I tuned in to watch the Installation of Archbishop Chaput yesterday, and I really couldn’t help but be profoundly moved by the extreme reverence and humility of Philadelphia’s new Archbishop. His sermon, in my opinion, is one of the best ones I have ever heard (ranking alongside Bishop Slattery’s sermon at the Pontifical Mass at the National Basilica, which you can listen to here). I have taken certain parts of his sermon and put them here for your enjoyment. We must pray that, when Bishop Clark submits his resignation, we receive someone as dedicated to Truth as Archbishop Chaput is.
The relationship of a bishop and his local Church — his diocese — is very close to a marriage. The ring I wear is a symbol of every bishop’s love for his Church. And a bishop’s marriage to the local Church reminds me, and all of us who serve you as bishops, that a bishop is called to love his Church with all his heart, just as Christ loved her and gave his life for her.
Of course, my appointment to Philadelphia is an arranged marriage, and the Holy Father is the matchmaker. The good news is that romance is a modern invention — and given the divorce rate common today, it’s not everything it’s cranked up to be. In fact, history suggests that arranged marriages often worked at least as well as those based on romantic love. When arranged marriages were common, there was an expectation that people would get to know each other and then come to love one another. Good matchmakers were aware of the family history of each of the spouses and their particular needs. And the really wise matchmakers could make surprisingly good choices.
Our life together is part of the story of salvation, which God continues even into our own time. Mary didn’t expect the Annunciation. She didn’t expect to be mother of our Redeemer. And yet her act of obedience changed the course of history and led to a new covenant of love and fruitfulness. I have no illusions of being worthy of this ministry, but I do trust the wisdom of the Holy Father. So I’m deeply grateful for his confidence and the privilege of serving this local Church.
Along with a ring, two other symbols really define a bishop’s ministry. The first is the pectoral cross that rests next to the bishop’s heart. And Jesus tells us that if we want to be his disciples, we need to do three things (Mt 16:21-27): We need deny ourselves, we need to take up our cross, and we need to follow him. It’s vitally important for the bishop to really believe this, to live it, and to preach it, even when calling people to accept very difficult things in fidelity to the Gospel.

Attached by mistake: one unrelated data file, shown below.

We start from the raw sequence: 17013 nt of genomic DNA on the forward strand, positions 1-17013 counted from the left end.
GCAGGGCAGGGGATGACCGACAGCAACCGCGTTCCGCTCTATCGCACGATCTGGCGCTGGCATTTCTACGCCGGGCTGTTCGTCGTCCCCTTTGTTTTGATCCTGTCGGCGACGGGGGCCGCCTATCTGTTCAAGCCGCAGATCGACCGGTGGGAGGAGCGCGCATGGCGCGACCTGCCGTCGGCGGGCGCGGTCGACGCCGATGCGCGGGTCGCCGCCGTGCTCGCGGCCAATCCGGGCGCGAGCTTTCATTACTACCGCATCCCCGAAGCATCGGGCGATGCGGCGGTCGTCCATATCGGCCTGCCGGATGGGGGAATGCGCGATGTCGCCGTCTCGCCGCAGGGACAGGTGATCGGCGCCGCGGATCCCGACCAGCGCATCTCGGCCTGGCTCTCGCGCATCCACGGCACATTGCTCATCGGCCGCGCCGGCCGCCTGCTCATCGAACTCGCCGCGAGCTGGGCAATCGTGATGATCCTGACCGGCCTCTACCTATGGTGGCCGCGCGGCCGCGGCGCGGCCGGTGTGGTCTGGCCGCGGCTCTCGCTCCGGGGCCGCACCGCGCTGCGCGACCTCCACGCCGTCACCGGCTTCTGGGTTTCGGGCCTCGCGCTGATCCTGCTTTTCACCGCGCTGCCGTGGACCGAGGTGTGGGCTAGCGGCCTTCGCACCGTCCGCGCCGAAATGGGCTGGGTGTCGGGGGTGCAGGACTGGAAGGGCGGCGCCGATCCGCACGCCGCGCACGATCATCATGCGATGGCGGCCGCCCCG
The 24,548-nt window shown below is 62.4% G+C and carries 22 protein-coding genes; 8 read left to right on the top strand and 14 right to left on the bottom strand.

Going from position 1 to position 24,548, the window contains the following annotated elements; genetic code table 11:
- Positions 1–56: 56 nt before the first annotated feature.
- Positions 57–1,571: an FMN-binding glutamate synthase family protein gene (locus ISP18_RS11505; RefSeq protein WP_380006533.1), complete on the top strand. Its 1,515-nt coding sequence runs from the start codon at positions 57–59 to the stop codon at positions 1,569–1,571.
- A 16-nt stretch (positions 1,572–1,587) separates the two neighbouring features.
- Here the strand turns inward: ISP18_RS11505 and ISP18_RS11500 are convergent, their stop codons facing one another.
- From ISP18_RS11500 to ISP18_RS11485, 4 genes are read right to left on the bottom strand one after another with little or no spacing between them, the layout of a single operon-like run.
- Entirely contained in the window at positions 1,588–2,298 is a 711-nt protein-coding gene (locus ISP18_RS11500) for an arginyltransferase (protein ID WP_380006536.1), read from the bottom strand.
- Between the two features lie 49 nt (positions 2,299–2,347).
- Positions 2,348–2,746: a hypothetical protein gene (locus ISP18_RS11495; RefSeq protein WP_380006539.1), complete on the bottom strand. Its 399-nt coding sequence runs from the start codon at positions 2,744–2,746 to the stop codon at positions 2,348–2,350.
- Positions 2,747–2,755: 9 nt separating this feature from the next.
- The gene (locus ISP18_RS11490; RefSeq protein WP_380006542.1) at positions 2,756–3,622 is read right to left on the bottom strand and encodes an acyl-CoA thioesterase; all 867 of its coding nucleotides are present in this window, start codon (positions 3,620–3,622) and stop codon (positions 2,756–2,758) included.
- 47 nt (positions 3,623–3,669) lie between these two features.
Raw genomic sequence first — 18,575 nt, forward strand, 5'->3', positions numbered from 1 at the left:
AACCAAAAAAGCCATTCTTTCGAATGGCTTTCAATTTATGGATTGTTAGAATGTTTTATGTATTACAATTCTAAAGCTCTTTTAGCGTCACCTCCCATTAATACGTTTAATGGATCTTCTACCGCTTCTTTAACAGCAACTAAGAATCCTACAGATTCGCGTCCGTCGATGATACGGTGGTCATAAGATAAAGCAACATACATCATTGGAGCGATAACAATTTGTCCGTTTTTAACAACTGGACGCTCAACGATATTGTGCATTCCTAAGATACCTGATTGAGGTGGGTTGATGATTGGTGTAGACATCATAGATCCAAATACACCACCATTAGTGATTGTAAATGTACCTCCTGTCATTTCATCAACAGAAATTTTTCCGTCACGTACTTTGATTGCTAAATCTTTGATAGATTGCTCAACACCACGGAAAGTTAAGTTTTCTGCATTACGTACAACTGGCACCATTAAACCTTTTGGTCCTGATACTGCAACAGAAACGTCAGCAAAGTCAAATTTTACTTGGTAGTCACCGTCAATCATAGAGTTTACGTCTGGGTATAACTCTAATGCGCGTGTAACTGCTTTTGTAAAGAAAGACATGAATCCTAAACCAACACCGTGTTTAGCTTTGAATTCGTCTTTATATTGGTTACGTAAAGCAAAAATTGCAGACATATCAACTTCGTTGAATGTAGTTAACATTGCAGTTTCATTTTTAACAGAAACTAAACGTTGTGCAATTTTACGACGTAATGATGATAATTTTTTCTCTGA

The second symbol is the crosier, which is a symbol of the shepherd. The Good Shepherd was the first image of Christian art created by the earliest disciples in the catacombs in Rome. One of first representations of Jesus we have is the Good Shepherd who carries a lamb on his shoulders. All of us, especially the people of Philadelphia, should keep that image in our hearts in the months ahead because the Good Shepherd really will bring the Church in Philadelphia through this difficult moment in our history to security and joy and a better future.
This installation today takes place in the Cathedral Basilica of Saints Peter and Paul. The word cathedral comes from the Greek word cathedra, which means “the chair.” The cathedral is the church that houses the bishop’s chair, which has always been seen as another key symbol of the bishop’s role – in this case, his teaching authority. St. Augustine of Hippo, speaking in the 4th century captured the role of the bishop in these words. He said:
“Jerusalem had watchmen who stood guard . . . And this is what bishops do. Now, bishops are assigned this higher place” — the bishop’s chair in the basilica – “so that they themselves may oversee and, as it were, keep watch over the people. For they are called episkopos in Greek, which means ‘overseer,’ because the bishop oversees; because he looks down from [his chair] . . . And on account of this high place, a perilous accounting will have to be rendered [by the bishop] – unless we stand here with a heart such that we place ourselves beneath your feet in humility.”
Another time, on the anniversary of his episcopal ordination, Augustine described the bishop’s duties in the following way. He said (this is a big job):
“To rebuke those who stir up strife, to comfort those of little courage, to take the part of the weak, to refute opponents, to be on guard against traps, to teach the ignorant, to shake the indolent awake, to discourage those who want to buy and sell, to put the presumptuous in their place, to modify the quarrelsome, to help the poor, to liberate the oppressed, to encourage the good, to suffer the evil and to love all men.”
My dear brother bishops, it’s crucial for those of us who are bishops not simply to look like bishops but to truly be bishops. Otherwise, we’re just empty husks — the kind of men St Augustine referred to when he said, “You say, ‘He must be a bishop for he sits upon the cathedra.’ True – and a scarecrow might also be called a watchman in the vineyard.”
God bless Archbishop Chaput, and all our bishops, that they might not be mere scarecrows in the vineyard of the Lord.
(Below is the full video of Archbishop Chaput’s sermon. Please do watch it!)